What Is Heartburn?
What is heartburn and what does heartburn feel like? Heartburn or acid indigestion is a burning pain behind the breastbone. The pain from heartburn can radiate to the throat, neck and jaw. Some people may experience additional heartburn symptoms such as a bitter taste, nausea, or vomiting.1,2
Heartburn affects approximately 42% of the United States population.3 Though this figure may vary between cultures due to differences in diet and lifestyle, most modern cultures with diets high in processed foods will probably be close to this figure.
What Causes Heartburn?
The esophagus is the tube running from the mouth to the stomach. It doesn’t have the same protective lining of the stomach. When acids come in contact with the esophagus, they can irritate causing the pain we know as heartburn.
How do stomach acids get into the esophagus?… There is a band of muscle at the base of the esophagus called the lower esophageal sphincter (LES). When food is swallowed, the LES relaxes allowing the contents to enter the stomach. If the LES doesn’t close tightly enough, stomach acid can reflux back into the esophagus. This back flow of acid is called acid reflux.
Is Heartburn Serious?
Occasional heartburn usually isn’t serious and is quite common. Occasional heartburn can be managed through use of over-the-counter heartburn medication or natural heartburn remedies. If you have frequent heartburn, you should see a doctor. Frequent heartburn can develop into more serious conditions.
How Long Does Heartburn Last?
Heartburn lasts anywhere from a few minutes to hours. It depends on the underlining cause of heartburn.
When should I see a doctor?
You should see a doctor about your heartburn symptoms if:
- You have heartburn more than three times a week for more than two weeks.
- Symptoms are not remedied by use of antacids.
- You have trouble swallowing, get choked when swallowing, or experience pain when swallowing.
Ulcers can be confused with heartburn. Symptoms of ulcers include:
- Weight loss
- Loss of appetite due to pain
- Nausea or vomiting
- Acid reflux and heartburn
- Vomiting blood
- Bloody or black stools
Some people confuse heartburn and a heart attack. Symptoms of a heart attack include:
- Chest, neck, back, or arm pain
- Chest pressure
- Abnormal heartbeat
- Shortness of breath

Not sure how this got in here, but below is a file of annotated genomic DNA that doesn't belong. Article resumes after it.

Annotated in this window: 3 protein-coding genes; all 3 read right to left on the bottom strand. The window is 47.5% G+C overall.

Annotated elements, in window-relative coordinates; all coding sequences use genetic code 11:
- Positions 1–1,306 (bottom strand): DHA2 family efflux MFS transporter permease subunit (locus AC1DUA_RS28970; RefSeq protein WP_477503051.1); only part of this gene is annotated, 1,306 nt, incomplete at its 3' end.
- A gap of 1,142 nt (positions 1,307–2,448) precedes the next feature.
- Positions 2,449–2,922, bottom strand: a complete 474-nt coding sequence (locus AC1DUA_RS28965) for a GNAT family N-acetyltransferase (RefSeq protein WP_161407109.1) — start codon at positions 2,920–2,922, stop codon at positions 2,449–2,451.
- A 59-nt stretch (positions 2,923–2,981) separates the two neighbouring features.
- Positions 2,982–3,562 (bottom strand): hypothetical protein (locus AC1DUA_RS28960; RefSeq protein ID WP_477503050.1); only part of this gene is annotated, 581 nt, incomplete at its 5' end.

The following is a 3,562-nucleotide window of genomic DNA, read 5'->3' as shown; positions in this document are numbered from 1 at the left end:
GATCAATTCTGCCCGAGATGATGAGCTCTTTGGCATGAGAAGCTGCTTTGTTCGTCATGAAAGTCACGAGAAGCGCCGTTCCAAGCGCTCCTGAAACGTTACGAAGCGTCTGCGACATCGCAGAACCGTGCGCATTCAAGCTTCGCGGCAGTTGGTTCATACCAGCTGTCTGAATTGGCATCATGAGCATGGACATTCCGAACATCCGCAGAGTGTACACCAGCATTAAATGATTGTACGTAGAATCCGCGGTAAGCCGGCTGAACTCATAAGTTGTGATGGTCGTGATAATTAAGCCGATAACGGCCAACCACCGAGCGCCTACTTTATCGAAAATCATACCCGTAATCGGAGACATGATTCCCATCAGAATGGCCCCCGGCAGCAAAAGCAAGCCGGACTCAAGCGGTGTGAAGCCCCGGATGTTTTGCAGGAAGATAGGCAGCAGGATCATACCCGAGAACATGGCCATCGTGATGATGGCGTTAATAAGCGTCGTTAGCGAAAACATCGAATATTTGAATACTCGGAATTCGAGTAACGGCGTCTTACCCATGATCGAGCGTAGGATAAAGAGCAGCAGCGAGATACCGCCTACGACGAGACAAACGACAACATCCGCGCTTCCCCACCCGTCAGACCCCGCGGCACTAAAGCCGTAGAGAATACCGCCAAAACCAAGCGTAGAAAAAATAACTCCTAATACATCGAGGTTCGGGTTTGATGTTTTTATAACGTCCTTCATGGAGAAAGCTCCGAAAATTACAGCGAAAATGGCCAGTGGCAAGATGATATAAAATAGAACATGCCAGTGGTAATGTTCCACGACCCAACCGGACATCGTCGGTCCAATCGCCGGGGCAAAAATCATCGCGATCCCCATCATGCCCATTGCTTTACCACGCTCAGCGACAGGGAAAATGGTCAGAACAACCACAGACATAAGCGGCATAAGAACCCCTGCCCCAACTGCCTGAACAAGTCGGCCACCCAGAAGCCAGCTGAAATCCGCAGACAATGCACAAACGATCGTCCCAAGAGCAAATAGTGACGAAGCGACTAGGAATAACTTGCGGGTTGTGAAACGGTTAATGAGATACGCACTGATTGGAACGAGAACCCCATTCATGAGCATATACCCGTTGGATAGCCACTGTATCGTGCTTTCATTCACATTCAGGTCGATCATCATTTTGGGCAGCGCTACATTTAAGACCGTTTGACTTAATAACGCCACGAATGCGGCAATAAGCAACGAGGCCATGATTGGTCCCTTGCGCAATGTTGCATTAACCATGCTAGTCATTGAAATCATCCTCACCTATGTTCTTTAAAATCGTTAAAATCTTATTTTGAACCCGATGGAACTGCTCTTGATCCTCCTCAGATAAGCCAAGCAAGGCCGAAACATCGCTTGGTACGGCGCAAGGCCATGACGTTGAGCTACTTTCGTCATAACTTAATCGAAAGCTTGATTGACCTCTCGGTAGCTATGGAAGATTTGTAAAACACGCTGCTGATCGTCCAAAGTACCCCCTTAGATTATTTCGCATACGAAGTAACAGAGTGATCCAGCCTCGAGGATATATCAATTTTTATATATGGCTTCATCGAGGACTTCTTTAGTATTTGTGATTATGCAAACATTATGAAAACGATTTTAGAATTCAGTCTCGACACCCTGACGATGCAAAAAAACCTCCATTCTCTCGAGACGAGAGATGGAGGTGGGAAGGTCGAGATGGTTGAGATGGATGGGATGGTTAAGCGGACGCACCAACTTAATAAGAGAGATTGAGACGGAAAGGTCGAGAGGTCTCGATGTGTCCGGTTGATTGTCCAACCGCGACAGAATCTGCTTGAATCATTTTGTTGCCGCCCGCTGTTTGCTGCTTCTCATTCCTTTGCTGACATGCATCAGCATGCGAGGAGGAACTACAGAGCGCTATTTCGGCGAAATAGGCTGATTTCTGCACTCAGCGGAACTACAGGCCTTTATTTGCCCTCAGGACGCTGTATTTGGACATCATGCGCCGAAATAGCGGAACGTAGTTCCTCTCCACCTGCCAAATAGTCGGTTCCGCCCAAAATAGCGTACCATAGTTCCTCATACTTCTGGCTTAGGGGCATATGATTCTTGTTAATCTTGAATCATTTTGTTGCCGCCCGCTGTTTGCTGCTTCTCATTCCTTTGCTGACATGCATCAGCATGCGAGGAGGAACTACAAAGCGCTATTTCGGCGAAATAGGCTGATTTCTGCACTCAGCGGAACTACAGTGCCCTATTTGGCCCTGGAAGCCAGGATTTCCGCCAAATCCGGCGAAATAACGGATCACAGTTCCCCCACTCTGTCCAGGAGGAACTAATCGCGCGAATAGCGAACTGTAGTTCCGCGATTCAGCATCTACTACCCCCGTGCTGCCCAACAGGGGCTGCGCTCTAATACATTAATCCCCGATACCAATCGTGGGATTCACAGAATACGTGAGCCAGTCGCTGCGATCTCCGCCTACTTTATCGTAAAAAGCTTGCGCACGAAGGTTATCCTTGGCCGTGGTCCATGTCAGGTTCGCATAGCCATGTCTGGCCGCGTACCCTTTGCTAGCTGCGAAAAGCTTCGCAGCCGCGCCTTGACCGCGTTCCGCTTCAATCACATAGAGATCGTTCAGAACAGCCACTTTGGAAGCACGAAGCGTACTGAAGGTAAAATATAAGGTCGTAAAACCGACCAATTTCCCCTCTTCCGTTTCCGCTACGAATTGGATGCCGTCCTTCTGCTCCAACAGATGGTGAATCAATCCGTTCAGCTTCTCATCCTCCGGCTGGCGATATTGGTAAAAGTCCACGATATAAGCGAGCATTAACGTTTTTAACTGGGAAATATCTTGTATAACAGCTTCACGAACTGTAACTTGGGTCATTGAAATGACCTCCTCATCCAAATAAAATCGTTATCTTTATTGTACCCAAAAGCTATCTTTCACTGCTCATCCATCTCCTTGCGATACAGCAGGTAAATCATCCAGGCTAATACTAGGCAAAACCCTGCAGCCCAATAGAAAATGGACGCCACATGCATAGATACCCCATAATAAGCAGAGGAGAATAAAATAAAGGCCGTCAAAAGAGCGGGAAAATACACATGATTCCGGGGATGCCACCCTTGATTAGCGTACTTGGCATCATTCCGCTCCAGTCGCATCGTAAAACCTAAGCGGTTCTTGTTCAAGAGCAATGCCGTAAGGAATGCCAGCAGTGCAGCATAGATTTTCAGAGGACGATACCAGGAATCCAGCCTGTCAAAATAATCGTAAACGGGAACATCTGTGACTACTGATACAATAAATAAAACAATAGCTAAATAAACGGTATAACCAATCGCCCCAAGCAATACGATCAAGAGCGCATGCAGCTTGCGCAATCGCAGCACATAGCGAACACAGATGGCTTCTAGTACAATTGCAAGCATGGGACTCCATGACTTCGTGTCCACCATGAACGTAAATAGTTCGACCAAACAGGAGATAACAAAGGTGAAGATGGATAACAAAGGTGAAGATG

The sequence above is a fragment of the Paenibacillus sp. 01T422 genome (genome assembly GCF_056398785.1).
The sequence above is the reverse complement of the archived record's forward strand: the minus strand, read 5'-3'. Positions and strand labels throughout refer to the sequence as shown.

- Nausea or vomiting
If you experience symptoms of a heart attack, you should see a doctor immediately.
Don’t try to cope with chronic heartburn. See a doctor about treatment and prevention options. Chronic heartburn, otherwise known as gastroesophageal reflux disease (GERD), can diminish quality of life, cause an esophageal stricture, and can even lead to other health issues including cancer.
How to Prevent Heartburn
Lifestyle change is usually required to prevent heartburn. Eating healthy and in proper proportions, limiting alcohol consumption, and exercising are some of the lifestyle changes that will prevent heartburn.
Common causes of heartburn include heartburn trigger foods, pressure on the LES, tobacco use, bacterial or yeast infections, and certain medications. Heartburn trigger foods, small intestinal bacterial overgrowth (SIBO), and helicobacter pylori (H. pylori) bacteria have been covered in previous articles in greater detail.
Pressure on the LES can cause stomach contents to reflux and lead to heartburn. Pressure can be in the form of:
- Carbonated drinks
- Bending over after eating
- Reclining or laying down after eating
- Certain exercises or timing of exercises. Please refer to the articles on “Exercise Without Heartburn” and “Heartburn Friendly Exercises“.
- Being overweight
- Wearing tight clothing
How to Treat Heartburn
There is no one best treatment for heartburn. People differ in chemistry and the cause of heartburn can differ as well. A doctor can help formulate the best plan for your situation. Gastroenterologists are doctors that specialize in digestive disorders and are the best to see for heartburn treatment.
Your doctor may recommend one or more of the following tests:
- A pH test to check acid level in the esophagus.
- An x-ray to analyze the condition of your esophagus, stomach, and possibly intestines.
- An endoscopy where a scope is put done the throat to view the condition of the esophagus and stomach. During an endoscopy biopsies of tissue can be taken to check for certain conditions including cancer.
- Hydrogen and methane breath test to check for SIBO.
- Breath test, blood test, stool test, or biopsy to check for helicobacter pylori.
Heartburn medications can be found in three over the counter (OTC) levels for treating heartburn, acid reflux, and GERD. Their order of aggression is antacids, histamine receptor blockers (H2 blockers), and proton pump inhibitors (PPIs).
1) Antacids: Antacids are used for occasional heartburn. For many, they are the closest thing to instant heartburn relief giving fast but temporary relief.
2) H2 Blockers: H2 blockers decrease stomach acid production.
3) PPIs: PPIs reduce stomach acid and are used when antacids and H2 blockers don’t provide the desired level of relief.
Heartburn While Pregnant
Fewer remedies exist for those needing relief from pregnancy heartburn. What to take for heartburn when pregnant? Please see:
- Preventing Heartburn During Pregnancy
- Relieving Heartburn During Pregnancy
- Unsafe Heartburn Remedies During Pregnancy
- Richard W. Tobin, M.D., Charles E. Pope II, M.D., and Deborah L. Greenburg, M.D. “Heartburn and Regurgitation“.
- FamilyDoctor.org “Heartburn“.
- Kushner PR (April 2010). “Role of the primary care provider in the diagnosis and management of heartburn“.